You have posted some things on this forum and called for certain things and suggested that perhaps we should do certain things that by any definition, would constitute as hate crimes in your home country and in most other countries as well. There is one thing I will not allow on this site and that is anyone endangering this site by posting illegal content or content that could endanger this site. I don't care who you are. Let me be clear to you, sorcerer, do not post comments that constitute an incitement to harm people or damage property based on the other person's religious affiliations. That is not acceptable under any circumstance. Suggestions that maybe we should perhaps start bombing their church's and murdering their preachers, you are inciting hatred and violence. Not acceptable. Nor is it acceptable to suggest that we should burn down their places of worship so that they start to pay attention and listen. This is dangerous and idiotic to even propose. AI's comment was to define this is what militant atheism would encompass. You went further and quoted his words and suggested that this is what "we" should be doing. Not only is it not acceptable, it is downright illegal. My advice to you is to delete those comments and if you do it again, I will recommend your permanent removal from this site. Because you went beyond ridicule or insults or even abuse. You are suggesting damage and harm to people and property alike. I do hope I have made myself clear on this matter. Ignore it at your peril.

    ** End Mod Note **


    I don't hide behind my mod status. My mod status is plain to see for anyone who looks at the colour of my name on this site.

    If you are incapable of addressing the very points you have raised, then to me, it simply means they are empty comments, mere headlines with no substance. The reason being, you are incapable of not blaming theists for things that occur in all societies and communities, theist or atheist. The demonisation of women is institutional, ingrained within cultures around the world and within families, regardless of their religious affiliations or atheistic tendencies. Domestic violence is the bare bones of this demonisation. So to me, when you say demonisation of women, I ask you what about a woman who is abused in an atheistic household? Or do atheists not count when it comes to the demonisation of women? I could cite your continued assertion that I am somehow too emotional, which as a woman, I could take as you being condescending and stereotyping me in a particular way, which quinnsong also picked up on. Under any definition, such behaviour is also demonisating women. Or are you exempt because you are an atheist? What about abuse against minorities? That occurs in all communities and societies, regardless of whether it is religious or not. One only has to look at how ethnic minorities are treated to see that. Or did you just mean gays? Civil rights encompasses more than just gays Sorcerer. So when you say minorities, I ask you for examples and you are incapable of providing them. When I point out that theists and atheists are capable and do discriminate and demonise minorities, you react angrily and tell me I am being emotional and complain that the posts are too long.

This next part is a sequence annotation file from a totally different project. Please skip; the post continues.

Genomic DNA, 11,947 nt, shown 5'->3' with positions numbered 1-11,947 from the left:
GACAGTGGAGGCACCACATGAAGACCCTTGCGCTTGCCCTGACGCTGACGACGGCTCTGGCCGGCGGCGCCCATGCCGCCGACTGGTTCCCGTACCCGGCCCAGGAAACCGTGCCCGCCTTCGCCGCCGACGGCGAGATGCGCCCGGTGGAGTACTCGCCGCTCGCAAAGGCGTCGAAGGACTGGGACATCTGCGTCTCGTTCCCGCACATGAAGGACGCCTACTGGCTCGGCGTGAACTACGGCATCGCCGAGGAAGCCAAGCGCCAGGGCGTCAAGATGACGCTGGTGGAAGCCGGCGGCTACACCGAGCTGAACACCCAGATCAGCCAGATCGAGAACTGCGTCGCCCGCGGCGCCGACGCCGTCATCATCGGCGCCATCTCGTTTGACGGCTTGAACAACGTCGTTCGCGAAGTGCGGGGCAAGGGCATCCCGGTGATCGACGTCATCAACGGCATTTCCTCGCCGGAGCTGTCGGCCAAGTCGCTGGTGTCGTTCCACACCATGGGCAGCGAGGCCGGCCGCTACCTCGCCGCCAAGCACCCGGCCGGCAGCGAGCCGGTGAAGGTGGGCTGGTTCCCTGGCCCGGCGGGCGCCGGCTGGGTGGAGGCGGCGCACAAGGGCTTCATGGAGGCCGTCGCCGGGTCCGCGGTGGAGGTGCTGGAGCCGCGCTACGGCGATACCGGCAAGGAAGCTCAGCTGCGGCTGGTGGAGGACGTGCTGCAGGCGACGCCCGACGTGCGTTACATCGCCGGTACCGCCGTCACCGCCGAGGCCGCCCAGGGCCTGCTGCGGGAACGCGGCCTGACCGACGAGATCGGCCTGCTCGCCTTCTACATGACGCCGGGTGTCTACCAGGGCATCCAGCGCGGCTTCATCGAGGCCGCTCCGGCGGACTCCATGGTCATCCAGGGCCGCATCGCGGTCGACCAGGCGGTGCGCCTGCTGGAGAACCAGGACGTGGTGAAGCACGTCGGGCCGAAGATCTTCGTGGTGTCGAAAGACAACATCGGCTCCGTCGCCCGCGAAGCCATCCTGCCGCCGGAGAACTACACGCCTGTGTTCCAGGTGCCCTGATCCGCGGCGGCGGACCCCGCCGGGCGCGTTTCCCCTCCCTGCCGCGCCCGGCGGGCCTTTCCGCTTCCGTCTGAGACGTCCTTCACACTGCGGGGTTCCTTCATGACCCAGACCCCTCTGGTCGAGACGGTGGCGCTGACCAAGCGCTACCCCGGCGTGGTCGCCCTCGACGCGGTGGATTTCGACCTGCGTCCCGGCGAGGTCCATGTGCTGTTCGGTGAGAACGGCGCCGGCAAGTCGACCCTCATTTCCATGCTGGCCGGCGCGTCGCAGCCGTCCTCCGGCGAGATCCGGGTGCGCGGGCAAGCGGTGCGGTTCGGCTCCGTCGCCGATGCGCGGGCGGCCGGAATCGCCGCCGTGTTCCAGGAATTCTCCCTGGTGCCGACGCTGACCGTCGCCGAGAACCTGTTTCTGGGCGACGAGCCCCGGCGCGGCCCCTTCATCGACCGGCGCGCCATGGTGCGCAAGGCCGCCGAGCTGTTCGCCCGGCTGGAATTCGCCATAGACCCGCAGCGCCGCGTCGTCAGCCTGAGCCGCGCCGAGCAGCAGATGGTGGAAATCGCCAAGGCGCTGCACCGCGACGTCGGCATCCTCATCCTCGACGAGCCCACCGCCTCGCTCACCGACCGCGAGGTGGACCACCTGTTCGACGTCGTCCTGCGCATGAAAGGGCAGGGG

21. spidergoat Liddle' Dick Tater Valued Senior Member

    The Pilgrims established a theocracy, and they killed anyone who wasn't a member of their sect of Christianity. We rebelled against that, and forever more enshrined the principle that the church and state should be separate, for the preservation of both. Modern Christians think theocracy was just fine, and seek to reestablish it. That's why American atheists tend to fight so hard against religious encroachment in secular affairs. For someone who understands so little, you talk so much.
  22. Bells Staff Member

    Modern ultra right Christians believe that theocratic rule is beneficial to society, but I don't think they understand or realise the dangers of this type of governance.

    Medical research would be one of the first to suffer, especially in fields where embryonic stem cell research has made inroads in what they take for granted, for example. And not all Christians are pro-life and many Christians have accessed things like IVF or abortions for reasons such as to save the life of the mother or in instances of rape. Contraception? Safe sex practices and access to things like condoms? This is taken for granted. Theocracy could see all of this removed entirely.. Which is inherently dangerous for a variety of reasons and devastating for others.

    And it's not just atheists who fight against religious encroachment into governments. I know many theists of a variety of religious persuasions who are just as against it as atheists often are.
  23. spidergoat Liddle' Dick Tater Valued Senior Member

    And they find out quickly enough when they allow for things like public finance of private religious schools. Who would have guessed, Muslims qualify too! Be careful what you wish for.